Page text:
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Over Easy: IPCC on Climate — Tragedy of the Commons

4:07 am in Uncategorized by Crane-Station

The White House released the National Climate Assessment Report today eliminating legitimate doubt that climate change is underway with increasingly dire and catastrophic consequences to the global biosphere and to human life yet to come. The report is the product of more than four years of work by hundreds of scientists and it is substantially more comprehensive and alarming than its predecessor report issued in 2009. Unlike the United Nation’s report released three weeks ago, this report focuses on what is happening in eight geographical regions of the United States.

After reviewing the White House report and the United Nation’s report, I do not see how any reasonable person who knows how to read can continue to doubt that human activity has caused and will continue to cause global warming and climate change.

The Republican Party likely will persist in denying climate change because the oil companies and the rich people who own them intend to continue to enrich themselves at our expense. For example, FOX News is claiming that President Obama and the Democrats made up this report to distract our attention from what happened at Benghazi.

Global warming and climate change is the new reality and no amount of denial will make it go away. Instead of pointless arguments regarding whether it exists, we must accept that it does and do everything in our power to avoid contributing to the problem.

To accomplish this, we will need a collective change of heart. As the report explains, climate change is really a case of the ‘tragedy of the commons.’

Mitigation is a public good; climate change is a case of the ‘tragedy of the commons’ (high confidence). Effective climate change mitigation will not be achieved if each agent (individual, institution or country) acts independently in its own selfish interest, suggesting the need for collective action. Some adaptation actions, on the other hand, have characteristics of a private good as benefits of actions may accrue more directly to the individuals, regions, our countries that undertake them, at least in the short term. Nevertheless, financing such adaptive activities remains an issue, particularly for poor individuals and countries. [3.1]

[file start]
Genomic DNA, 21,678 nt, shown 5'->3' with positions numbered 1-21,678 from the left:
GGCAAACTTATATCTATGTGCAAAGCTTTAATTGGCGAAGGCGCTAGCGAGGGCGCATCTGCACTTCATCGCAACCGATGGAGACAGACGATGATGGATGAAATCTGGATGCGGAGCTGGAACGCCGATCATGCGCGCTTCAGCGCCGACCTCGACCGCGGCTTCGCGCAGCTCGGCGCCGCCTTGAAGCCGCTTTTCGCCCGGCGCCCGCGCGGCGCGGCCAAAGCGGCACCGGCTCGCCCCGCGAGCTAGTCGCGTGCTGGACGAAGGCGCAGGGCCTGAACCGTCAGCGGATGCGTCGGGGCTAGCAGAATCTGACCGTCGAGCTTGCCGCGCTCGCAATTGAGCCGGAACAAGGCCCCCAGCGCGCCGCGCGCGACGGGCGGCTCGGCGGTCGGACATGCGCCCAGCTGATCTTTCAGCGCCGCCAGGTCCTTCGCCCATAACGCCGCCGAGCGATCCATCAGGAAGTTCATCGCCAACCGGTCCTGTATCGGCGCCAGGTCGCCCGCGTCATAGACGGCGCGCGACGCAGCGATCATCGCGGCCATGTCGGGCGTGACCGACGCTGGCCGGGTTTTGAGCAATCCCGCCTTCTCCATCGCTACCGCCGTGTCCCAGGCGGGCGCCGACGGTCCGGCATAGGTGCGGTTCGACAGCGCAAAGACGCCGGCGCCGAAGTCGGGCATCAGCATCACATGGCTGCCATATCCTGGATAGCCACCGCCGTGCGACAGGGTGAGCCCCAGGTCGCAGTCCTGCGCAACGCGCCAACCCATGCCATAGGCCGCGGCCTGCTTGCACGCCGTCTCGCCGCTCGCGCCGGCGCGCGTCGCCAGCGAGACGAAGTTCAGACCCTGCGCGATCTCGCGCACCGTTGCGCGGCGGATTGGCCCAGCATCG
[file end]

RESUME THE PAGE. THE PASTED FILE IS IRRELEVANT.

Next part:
Collective action means that we change our hearts about mass consumption and greed. Following the no harm rule, we are capable of working to decrease air pollution, acid rain and ocean acidification, leaving future people with an environment that is not uninhabitable. With a change of heart, we can work to eradicate poverty, rather than strip-mining a couple of large western states of coal that we send to China by way of the Evergreen State. Before we do that, maybe we would consider having an intelligent conversation about how we can all decrease some of these emissions- China is working on that, why can’t we? We can reduce our waste is this country as well. There is no longer any excuse for it.

This is an opportunity for once, to work together in the world instead of trying to take it over, or lie, cheat and rip people off and then blame them (whoever they are) for all of our problems.

Over Easy: IPCC WG2 2014 Climate Change Report

4:05 am in Uncategorized by Crane-Station

On Monday, Working Group II of the Intergovernmental Panel on Climate Change (IPCC) issued its report on the current state of scientific knowledge about the changing climate. The report did not mince words: extreme weather events are already occurring and catalyzed by carbon emissions. The good news is that adaptation is possible, if communities and governments immediately and aggressively pursue adaptation and mitigation.

If the climate extremes continue unabated, systems that will be impacted are:

  • availability of water, and clean water.
  • There will be negative impacts on crop yields, especially in the lower latitudes. We have already seen the devastating effects of drought to agriculture, for example.
  • Migration of species. As species move away from areas that impact survival and reproduction, they face new challenges and difficulties in the new locations, specifically, difficulty living together with new species.
  • There will be greater instance of disease, morbidity and mortality; the urban poor are especially at risk.
  • Lowline coastal areas could be vulnerable to extreme weather events, and even catastrophic damage.
  • Conflict can be exacerbated, compromising territorial integrity, and leading to displacement.

The key to our survival will be the extent to which we are willing to mitigate, and adapt. The upcoming working group 3 will talk about emissions of greenhouse gases. We simply have no more excuses , according to this IPCC Review. Everyone has a reason to care about it.

The IPCC Report scientists expressed particular concern with the marine environments. The report is large, and it states in the beginning that everyone should have good reason to be concerned with the findings, and pay close attention to Working Group 3′s Report that will be issued later this year, addressing adaptation and mitigation. Reading between the lines, our governments are currently insufficiently prepared for the reality of a changing climate that is impacting our food, water, health and survival.

Related:

The world is not ready for the impacts of climate change, including more extreme weather and the likelihood that populated parts of the planet could be rendered uninhabitable, says the planet’s leading body of climate scientists in a major new UN report. (National Geographic)